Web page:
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Posted: 01 September 2011 07:56 AM   [ Ignore ]   [ # 15 ]
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Is consideration of the thoughts of individual kamikaze pilots really the level of behavior that is relevant?
Isn’t the justification on a societal basis the level on which this discussion should take place if we’re going to speak productively about Japanese actions in WWII or of any other war?

Of course religion wasn’t and isn’t the only justification for almost any war, ever.  Who has ever asserted that?  Certainly not the “new atheists,” as far as I’ve ever heard or read.
It’s obviously true that all wars have a multiplicity of underlying causes, many of which are not proximate to religion, per se.
But it’s also true that god beliefs have been, at absolute minimum, a great motivator for troops in the vast majority of armed conflicts throughout history.

As Ryszard Kapuscinski wrote (p. 137 in my paperback) in his wonderful Travels with Herodotus, “In the realm of human affairs, admittedly, one also needs a pretext (for war). It is important to give it the rank of a universal imperative or of a divine commandment.  The range of choices is not great: either it is that we must defend ourselves, or that we have an obligation to help others, or that we are fulfilling heaven’s will. The optimal pretext would link all three of these motives. The attackers should appear in the glory of the anointed, in the role of those who have found favor in his chosen god’s eye.”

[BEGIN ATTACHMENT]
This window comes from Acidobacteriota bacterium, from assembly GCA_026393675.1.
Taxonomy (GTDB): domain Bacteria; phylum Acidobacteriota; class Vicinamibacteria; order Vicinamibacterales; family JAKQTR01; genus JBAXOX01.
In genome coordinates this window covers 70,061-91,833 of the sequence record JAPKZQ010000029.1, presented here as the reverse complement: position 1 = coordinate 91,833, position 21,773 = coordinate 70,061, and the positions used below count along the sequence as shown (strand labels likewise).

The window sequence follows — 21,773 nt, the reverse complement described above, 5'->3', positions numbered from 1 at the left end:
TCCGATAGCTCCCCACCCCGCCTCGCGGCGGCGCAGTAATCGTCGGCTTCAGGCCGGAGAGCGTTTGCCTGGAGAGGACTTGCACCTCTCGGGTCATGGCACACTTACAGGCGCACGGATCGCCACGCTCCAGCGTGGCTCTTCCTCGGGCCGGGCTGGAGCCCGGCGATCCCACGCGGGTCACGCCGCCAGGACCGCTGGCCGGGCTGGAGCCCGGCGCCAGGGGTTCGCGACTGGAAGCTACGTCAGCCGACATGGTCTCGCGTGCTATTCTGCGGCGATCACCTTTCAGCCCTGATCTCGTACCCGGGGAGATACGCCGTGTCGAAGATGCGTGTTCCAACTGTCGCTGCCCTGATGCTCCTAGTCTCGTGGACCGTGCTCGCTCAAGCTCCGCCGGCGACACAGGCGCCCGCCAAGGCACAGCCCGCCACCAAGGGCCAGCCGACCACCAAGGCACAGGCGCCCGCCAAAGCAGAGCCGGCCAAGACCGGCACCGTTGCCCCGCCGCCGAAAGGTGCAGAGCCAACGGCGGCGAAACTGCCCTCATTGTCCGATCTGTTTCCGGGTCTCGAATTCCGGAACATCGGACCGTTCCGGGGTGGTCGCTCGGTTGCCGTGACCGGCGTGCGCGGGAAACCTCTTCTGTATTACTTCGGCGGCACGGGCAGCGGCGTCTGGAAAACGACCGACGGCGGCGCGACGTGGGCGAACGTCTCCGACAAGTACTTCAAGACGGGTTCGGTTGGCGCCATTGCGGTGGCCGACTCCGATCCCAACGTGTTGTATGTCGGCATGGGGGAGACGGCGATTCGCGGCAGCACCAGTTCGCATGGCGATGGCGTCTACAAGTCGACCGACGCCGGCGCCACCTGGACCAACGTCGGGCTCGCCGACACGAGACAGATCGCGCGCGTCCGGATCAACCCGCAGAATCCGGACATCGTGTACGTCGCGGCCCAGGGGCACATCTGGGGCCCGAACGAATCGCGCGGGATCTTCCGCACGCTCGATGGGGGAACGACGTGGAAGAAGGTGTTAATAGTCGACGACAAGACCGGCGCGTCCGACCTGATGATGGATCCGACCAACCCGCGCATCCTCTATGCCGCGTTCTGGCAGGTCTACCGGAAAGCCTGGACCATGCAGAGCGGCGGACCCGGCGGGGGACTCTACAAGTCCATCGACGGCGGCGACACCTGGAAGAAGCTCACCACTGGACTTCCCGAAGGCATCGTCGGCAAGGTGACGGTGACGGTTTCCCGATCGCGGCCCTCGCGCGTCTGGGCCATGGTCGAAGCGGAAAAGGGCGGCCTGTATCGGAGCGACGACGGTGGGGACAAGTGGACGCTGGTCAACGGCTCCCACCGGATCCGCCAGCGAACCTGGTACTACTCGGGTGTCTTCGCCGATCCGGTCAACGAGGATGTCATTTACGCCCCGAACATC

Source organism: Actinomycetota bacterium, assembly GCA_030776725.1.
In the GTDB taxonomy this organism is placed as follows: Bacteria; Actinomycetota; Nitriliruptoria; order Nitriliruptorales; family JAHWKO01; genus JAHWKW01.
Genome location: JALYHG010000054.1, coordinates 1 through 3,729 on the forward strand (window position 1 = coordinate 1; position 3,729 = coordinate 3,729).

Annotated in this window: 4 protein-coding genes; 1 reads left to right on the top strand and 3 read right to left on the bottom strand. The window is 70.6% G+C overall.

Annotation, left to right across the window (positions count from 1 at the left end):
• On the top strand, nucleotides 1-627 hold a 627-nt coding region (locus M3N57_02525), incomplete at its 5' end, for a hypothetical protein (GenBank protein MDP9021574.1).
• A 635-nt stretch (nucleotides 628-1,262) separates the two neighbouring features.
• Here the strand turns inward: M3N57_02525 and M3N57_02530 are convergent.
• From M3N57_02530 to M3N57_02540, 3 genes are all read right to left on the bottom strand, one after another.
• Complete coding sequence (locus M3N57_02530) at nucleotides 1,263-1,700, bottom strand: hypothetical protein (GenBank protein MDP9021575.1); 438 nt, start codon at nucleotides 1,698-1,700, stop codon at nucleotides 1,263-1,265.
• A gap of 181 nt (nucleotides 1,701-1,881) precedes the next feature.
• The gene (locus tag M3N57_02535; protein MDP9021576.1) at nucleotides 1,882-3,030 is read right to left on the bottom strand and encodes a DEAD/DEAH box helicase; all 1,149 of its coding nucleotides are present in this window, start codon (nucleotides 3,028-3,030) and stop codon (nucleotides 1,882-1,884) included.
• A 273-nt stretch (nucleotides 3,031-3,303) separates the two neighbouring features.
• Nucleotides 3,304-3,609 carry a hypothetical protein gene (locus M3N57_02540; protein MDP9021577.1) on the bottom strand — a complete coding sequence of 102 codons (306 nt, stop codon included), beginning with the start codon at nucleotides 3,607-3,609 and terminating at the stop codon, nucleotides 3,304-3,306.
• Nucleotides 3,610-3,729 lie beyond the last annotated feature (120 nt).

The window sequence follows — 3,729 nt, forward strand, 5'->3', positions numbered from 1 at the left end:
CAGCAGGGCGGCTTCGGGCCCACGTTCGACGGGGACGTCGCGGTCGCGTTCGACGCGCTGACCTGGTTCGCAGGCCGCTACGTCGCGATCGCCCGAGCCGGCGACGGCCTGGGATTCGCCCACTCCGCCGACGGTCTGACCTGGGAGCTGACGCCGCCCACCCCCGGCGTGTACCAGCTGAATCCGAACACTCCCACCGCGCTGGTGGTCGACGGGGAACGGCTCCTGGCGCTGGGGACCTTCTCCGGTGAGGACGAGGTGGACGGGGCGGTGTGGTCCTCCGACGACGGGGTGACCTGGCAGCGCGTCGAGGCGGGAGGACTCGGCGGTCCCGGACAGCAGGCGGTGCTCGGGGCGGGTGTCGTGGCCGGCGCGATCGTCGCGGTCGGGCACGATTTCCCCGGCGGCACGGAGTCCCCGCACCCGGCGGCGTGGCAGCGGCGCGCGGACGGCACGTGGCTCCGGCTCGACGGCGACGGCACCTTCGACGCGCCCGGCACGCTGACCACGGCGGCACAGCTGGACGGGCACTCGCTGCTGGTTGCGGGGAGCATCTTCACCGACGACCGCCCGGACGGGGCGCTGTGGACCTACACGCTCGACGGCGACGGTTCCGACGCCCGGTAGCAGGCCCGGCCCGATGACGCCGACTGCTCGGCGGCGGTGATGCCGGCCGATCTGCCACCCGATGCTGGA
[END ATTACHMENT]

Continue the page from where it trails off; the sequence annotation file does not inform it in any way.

Consider for a simple example the American civil war.  I’d bet anything that conflict is counted among “non-religious” wars in the statistics Mr. Atran cites.  But do you think it would have been as brutal and long-lasting had the military officers and the clergy on both sides not constantly informed the troops that God was on their respective side demanding victory?  Otherwise, might the opposing troops who marched in lines into hailstorms of lead balls have insisted a bit more on the use of brains before bullets as a means of conflict resolution? Can anyone reasonably say the fact that almost all of those soldiers had been taught that glory awaited them in an afterlife was a peripheral factor?

Regarding the 9/11 hijackers, they didn’t seem to have “the door slammed in their face” by Al Queda, which at the time at least was a pretty serious terrorist organization, was it not? And had the hijackers not held their views of an afterlife with Allah, wouldn’t the actualization of their plan to immolate themselves and thousands of others at least have been considerably less likely?

Yet as above, it seems to me that it’s not the thought processes of individual mass murderers who are immediately relevant because we can’t address the thoughts of dead men - whether kamikaze or Islamic.
We can only constructively address the cultural circumstances giving rise to such actions and the dogmas such people were taught to believe and to then examine the effects of those on humanity as a whole, no?